Friday, July 1, 2011

Kobe Bryant: Can Will Power and Focus Slow the March of Time?

Ronald Martinez/Getty Images
Los Angeles Lakers shooting guard Kobe Bryant is locked in a battle against time that he cannot win and the only real question is how long will it take before before Bryant succumbs to the inevitable?

Some people think age has already left a discernible mark on Bryant's game, and the 2011 NBA Playoffs does provide a bit of an arguing point for those who say his game is in full decline.

Bryant's 22 point per game average during the postseason was one of the worst of his illustrious career, but the manner in which the Lakers lost to the Dallas Mavericks and Bryant's inability to shift the tide was revealing.

Losing to the Mavericks in the playoffs is one thing, but getting swept is something entirely different, and when you add in Bryant's performance in the face of adversity you enter a whole new realm.

Bryant didn't exactly play badly against the Mavericks, but after Game 1 the feeling that he could change the scope of the series through his skill, focus and sheer will power evaporated.

In other words, Bryant suddenly looked very old, which is not a good thing for a player who will be looking to prove that the 2011 postseason was an anomaly.

Age and the progression of time form a tandem that no NBA player has ever defeated and even the greatest performers in the history of the game must bow to the eventual.

Bryant is often compared to former Chicago Bulls great Michael Jordan, who was able to side-step time through his unbelievable will power and reach the pinnacle of success at the ripe old age of 35.

Bryant will enter next season younger than Jordan, but the wear of 15 professional seasons makes him look a little older than Jordan did at the same stage of their career.

And Bryant is certainly more battered as he still carries around the vestiges of a knee injury that will likely trouble him until the day he retires, and most Lakers fans are resigned to the fact that the disfigured finger on his shooting hand will never be whole again.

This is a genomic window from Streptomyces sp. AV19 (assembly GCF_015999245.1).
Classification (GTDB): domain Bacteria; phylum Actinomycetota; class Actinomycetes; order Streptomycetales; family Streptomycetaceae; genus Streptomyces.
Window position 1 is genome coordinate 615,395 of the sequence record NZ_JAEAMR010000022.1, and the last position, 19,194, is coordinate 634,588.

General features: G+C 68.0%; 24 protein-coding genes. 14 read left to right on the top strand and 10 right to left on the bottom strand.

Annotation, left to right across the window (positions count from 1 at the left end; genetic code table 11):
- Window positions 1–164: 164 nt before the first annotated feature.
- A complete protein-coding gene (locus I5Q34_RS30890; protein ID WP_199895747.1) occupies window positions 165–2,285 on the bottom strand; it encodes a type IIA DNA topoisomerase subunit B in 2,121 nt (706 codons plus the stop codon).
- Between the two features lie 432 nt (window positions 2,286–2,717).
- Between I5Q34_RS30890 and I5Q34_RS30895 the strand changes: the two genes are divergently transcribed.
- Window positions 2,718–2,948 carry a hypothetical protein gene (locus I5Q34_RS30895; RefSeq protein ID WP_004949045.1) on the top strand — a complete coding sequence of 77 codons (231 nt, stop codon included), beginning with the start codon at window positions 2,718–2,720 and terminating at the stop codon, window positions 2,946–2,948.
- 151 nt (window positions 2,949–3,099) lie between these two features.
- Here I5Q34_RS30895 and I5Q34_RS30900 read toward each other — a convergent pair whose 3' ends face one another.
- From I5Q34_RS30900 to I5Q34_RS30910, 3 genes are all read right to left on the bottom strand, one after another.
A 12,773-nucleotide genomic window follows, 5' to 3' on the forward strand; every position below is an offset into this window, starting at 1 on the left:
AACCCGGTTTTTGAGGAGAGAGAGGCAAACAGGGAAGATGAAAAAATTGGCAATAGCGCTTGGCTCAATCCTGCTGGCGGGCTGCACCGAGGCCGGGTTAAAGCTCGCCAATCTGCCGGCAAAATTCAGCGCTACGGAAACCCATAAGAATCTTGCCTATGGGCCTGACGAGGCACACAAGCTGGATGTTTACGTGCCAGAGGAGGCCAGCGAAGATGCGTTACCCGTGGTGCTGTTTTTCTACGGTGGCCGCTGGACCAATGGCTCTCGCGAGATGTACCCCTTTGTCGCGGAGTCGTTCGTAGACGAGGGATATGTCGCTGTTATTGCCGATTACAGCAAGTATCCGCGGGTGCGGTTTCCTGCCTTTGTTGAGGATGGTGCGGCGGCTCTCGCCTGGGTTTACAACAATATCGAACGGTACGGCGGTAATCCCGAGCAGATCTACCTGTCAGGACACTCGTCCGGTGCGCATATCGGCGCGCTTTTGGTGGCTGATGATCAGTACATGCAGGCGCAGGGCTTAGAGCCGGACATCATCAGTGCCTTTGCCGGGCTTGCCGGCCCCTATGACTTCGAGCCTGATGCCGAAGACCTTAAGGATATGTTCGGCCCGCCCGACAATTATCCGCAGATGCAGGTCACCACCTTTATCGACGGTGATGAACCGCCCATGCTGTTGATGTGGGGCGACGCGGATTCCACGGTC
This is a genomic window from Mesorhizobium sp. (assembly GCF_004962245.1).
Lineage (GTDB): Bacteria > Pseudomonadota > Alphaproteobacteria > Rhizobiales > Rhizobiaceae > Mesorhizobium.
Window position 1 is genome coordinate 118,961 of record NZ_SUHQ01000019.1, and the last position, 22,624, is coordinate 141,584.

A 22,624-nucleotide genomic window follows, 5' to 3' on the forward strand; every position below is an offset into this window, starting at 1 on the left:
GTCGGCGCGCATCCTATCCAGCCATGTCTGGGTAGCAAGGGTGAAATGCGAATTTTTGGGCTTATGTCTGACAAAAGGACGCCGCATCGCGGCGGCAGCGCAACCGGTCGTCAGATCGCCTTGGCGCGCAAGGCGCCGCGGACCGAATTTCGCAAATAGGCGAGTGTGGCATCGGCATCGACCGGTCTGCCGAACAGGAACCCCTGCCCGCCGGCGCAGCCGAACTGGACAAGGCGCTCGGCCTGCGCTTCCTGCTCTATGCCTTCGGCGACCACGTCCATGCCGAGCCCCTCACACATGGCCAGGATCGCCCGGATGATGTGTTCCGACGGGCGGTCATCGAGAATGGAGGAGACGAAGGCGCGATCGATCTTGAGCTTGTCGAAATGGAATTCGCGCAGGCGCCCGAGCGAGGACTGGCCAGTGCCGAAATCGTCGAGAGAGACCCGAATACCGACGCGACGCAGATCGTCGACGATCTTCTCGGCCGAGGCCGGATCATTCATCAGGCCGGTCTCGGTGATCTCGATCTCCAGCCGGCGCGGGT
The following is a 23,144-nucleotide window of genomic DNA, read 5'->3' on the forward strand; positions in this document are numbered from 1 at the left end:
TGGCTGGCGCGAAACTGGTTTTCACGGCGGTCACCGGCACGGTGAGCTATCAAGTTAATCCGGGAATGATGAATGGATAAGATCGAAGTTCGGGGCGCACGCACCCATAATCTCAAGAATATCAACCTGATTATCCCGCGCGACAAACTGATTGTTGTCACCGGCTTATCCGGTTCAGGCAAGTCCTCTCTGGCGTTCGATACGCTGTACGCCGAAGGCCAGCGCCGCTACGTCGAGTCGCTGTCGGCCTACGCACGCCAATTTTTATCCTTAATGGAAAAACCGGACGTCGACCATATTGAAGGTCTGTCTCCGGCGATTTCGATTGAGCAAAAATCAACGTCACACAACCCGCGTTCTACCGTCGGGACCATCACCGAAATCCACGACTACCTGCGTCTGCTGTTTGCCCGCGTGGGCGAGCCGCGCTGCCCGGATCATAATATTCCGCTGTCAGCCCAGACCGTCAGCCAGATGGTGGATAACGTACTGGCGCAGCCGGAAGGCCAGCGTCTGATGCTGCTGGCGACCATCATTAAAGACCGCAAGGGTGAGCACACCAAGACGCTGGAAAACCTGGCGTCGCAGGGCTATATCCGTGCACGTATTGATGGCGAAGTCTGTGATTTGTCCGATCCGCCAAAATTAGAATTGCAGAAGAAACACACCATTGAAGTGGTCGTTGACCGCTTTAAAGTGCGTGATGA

But does that mean 2011 was the last hurrah for one of the NBA's true legendary players or does Bryant still have enough gas left in the tank and hunger in his eyes for one or two more memorable seasons?

Bryant has gained a reputation as one of the more focused and determined players in the NBA and there is no doubt that he will use the residue of the 2011 postseason as fueling motivation for the upcoming season, but is that enough?

Most NBA fans feel Bryant has already ceded the title of the NBA's top player, and those same fans also feel that Bryant has been surpassed as the league's best shooting guard by Miami Heat guard Dwyane Wade.

That may be true but it doesn't change the fact that the pickings for elite shooting guards in the NBA are very slim, and even if Wade has eclipsed Bryant, is there another shooting guard besides Wade that you would even dare compare to Bryant?

Bryant is still one of the NBA's elite players and the turmoil surrounding the Lakers and the uncertainty of their future in the midst of a coaching change will definitely provide inspiration for the upcoming campaign.

I expect Bryant to start the 2011-12 season with a renewed passion but the specter of age and deteriorating skills will be nipping closely at his heels.

In all honesty it is a race that Bryant will eventually lose, but will that defining moment be realized next season?

By Hadarii Jones (Lakers Featured Columnist)


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